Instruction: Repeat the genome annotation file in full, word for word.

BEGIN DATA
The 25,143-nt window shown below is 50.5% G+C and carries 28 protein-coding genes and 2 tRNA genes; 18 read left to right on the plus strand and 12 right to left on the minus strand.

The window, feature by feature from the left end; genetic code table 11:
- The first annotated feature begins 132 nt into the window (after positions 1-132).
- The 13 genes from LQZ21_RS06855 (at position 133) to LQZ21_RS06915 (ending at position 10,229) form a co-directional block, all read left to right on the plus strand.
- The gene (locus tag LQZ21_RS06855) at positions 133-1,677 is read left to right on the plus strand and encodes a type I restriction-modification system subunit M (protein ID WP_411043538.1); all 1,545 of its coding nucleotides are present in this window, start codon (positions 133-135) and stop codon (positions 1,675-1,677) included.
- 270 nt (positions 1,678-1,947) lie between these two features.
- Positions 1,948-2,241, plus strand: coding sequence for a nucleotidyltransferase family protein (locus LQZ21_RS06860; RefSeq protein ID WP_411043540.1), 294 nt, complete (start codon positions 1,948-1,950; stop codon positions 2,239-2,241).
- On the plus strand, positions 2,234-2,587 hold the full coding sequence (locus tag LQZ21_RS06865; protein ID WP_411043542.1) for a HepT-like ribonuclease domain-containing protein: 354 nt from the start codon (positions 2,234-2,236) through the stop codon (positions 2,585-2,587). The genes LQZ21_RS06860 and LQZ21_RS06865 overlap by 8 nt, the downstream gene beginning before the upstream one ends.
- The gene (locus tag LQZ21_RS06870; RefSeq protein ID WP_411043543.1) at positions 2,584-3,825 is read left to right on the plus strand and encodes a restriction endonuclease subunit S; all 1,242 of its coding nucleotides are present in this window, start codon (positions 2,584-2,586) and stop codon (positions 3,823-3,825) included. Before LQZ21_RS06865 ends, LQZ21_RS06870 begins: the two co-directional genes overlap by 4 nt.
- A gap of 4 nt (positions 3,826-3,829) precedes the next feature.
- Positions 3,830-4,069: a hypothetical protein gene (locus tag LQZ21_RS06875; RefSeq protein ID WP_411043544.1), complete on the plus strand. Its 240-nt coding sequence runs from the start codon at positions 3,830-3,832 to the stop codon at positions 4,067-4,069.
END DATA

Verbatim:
The 25,143-nt window shown below is 50.5% G+C and carries 28 protein-coding genes and 2 tRNA genes; 18 read left to right on the plus strand and 12 right to left on the minus strand.

The window, feature by feature from the left end; genetic code table 11:
- The first annotated feature begins 132 nt into the window (after positions 1-132).
- The 13 genes from LQZ21_RS06855 (at position 133) to LQZ21_RS06915 (ending at position 10,229) form a co-directional block, all read left to right on the plus strand.
- The gene (locus tag LQZ21_RS06855) at positions 133-1,677 is read left to right on the plus strand and encodes a type I restriction-modification system subunit M (protein ID WP_411043538.1); all 1,545 of its coding nucleotides are present in this window, start codon (positions 133-135) and stop codon (positions 1,675-1,677) included.
- 270 nt (positions 1,678-1,947) lie between these two features.
- Positions 1,948-2,241, plus strand: coding sequence for a nucleotidyltransferase family protein (locus LQZ21_RS06860; RefSeq protein ID WP_411043540.1), 294 nt, complete (start codon positions 1,948-1,950; stop codon positions 2,239-2,241).
- On the plus strand, positions 2,234-2,587 hold the full coding sequence (locus tag LQZ21_RS06865; protein ID WP_411043542.1) for a HepT-like ribonuclease domain-containing protein: 354 nt from the start codon (positions 2,234-2,236) through the stop codon (positions 2,585-2,587). The genes LQZ21_RS06860 and LQZ21_RS06865 overlap by 8 nt, the downstream gene beginning before the upstream one ends.
- The gene (locus tag LQZ21_RS06870; RefSeq protein ID WP_411043543.1) at positions 2,584-3,825 is read left to right on the plus strand and encodes a restriction endonuclease subunit S; all 1,242 of its coding nucleotides are present in this window, start codon (positions 2,584-2,586) and stop codon (positions 3,823-3,825) included. Before LQZ21_RS06865 ends, LQZ21_RS06870 begins: the two co-directional genes overlap by 4 nt.
- A gap of 4 nt (positions 3,826-3,829) precedes the next feature.
- Positions 3,830-4,069: a hypothetical protein gene (locus tag LQZ21_RS06875; RefSeq protein ID WP_411043544.1), complete on the plus strand. Its 240-nt coding sequence runs from the start codon at positions 3,830-3,832 to the stop codon at positions 4,067-4,069.